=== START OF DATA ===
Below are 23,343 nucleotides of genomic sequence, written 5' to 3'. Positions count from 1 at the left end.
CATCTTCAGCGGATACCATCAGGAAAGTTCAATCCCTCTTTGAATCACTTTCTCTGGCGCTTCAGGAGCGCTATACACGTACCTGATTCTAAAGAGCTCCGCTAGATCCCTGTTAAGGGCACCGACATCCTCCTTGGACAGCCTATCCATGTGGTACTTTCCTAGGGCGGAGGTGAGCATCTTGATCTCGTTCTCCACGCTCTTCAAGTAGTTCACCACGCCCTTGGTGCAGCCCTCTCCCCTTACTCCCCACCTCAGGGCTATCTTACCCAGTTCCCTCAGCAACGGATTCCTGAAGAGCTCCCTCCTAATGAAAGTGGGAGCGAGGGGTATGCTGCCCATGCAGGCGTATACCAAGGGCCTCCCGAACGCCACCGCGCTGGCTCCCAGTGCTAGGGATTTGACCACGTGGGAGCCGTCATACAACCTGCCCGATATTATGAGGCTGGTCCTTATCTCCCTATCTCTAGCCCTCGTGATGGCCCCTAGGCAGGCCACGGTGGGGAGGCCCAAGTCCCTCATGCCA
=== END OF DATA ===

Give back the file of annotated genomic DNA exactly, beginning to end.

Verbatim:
Below are 23,343 nucleotides of genomic sequence, written 5' to 3'. Positions count from 1 at the left end.
CATCTTCAGCGGATACCATCAGGAAAGTTCAATCCCTCTTTGAATCACTTTCTCTGGCGCTTCAGGAGCGCTATACACGTACCTGATTCTAAAGAGCTCCGCTAGATCCCTGTTAAGGGCACCGACATCCTCCTTGGACAGCCTATCCATGTGGTACTTTCCTAGGGCGGAGGTGAGCATCTTGATCTCGTTCTCCACGCTCTTCAAGTAGTTCACCACGCCCTTGGTGCAGCCCTCTCCCCTTACTCCCCACCTCAGGGCTATCTTACCCAGTTCCCTCAGCAACGGATTCCTGAAGAGCTCCCTCCTAATGAAAGTGGGAGCGAGGGGTATGCTGCCCATGCAGGCGTATACCAAGGGCCTCCCGAACGCCACCGCGCTGGCTCCCAGTGCTAGGGATTTGACCACGTGGGAGCCGTCATACAACCTGCCCGATATTATGAGGCTGGTCCTTATCTCCCTATCTCTAGCCCTCGTGATGGCCCCTAGGCAGGCCACGGTGGGGAGGCCCAAGTCCCTCATGCCA